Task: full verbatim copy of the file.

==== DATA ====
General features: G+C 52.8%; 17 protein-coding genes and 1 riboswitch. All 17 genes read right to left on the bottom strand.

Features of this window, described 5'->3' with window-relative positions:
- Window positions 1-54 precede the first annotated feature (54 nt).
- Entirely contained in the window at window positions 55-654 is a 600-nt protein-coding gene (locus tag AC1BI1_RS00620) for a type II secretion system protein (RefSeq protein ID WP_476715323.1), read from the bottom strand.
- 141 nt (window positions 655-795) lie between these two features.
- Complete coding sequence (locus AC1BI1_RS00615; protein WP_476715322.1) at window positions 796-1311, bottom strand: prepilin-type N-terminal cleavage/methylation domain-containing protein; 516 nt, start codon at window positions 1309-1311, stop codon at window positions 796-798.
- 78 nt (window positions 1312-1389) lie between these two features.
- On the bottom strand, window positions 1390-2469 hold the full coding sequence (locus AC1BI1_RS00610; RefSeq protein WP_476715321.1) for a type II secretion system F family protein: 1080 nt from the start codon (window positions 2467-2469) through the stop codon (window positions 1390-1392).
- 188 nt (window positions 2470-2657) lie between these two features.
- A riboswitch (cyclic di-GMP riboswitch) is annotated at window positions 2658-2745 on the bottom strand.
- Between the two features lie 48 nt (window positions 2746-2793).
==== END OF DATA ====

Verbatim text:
General features: G+C 52.8%; 17 protein-coding genes and 1 riboswitch. All 17 genes read right to left on the bottom strand.

Features of this window, described 5'->3' with window-relative positions:
- Window positions 1-54 precede the first annotated feature (54 nt).
- Entirely contained in the window at window positions 55-654 is a 600-nt protein-coding gene (locus tag AC1BI1_RS00620) for a type II secretion system protein (RefSeq protein ID WP_476715323.1), read from the bottom strand.
- 141 nt (window positions 655-795) lie between these two features.
- Complete coding sequence (locus AC1BI1_RS00615; protein WP_476715322.1) at window positions 796-1311, bottom strand: prepilin-type N-terminal cleavage/methylation domain-containing protein; 516 nt, start codon at window positions 1309-1311, stop codon at window positions 796-798.
- 78 nt (window positions 1312-1389) lie between these two features.
- On the bottom strand, window positions 1390-2469 hold the full coding sequence (locus AC1BI1_RS00610; RefSeq protein WP_476715321.1) for a type II secretion system F family protein: 1080 nt from the start codon (window positions 2467-2469) through the stop codon (window positions 1390-1392).
- 188 nt (window positions 2470-2657) lie between these two features.
- A riboswitch (cyclic di-GMP riboswitch) is annotated at window positions 2658-2745 on the bottom strand.
- Between the two features lie 48 nt (window positions 2746-2793).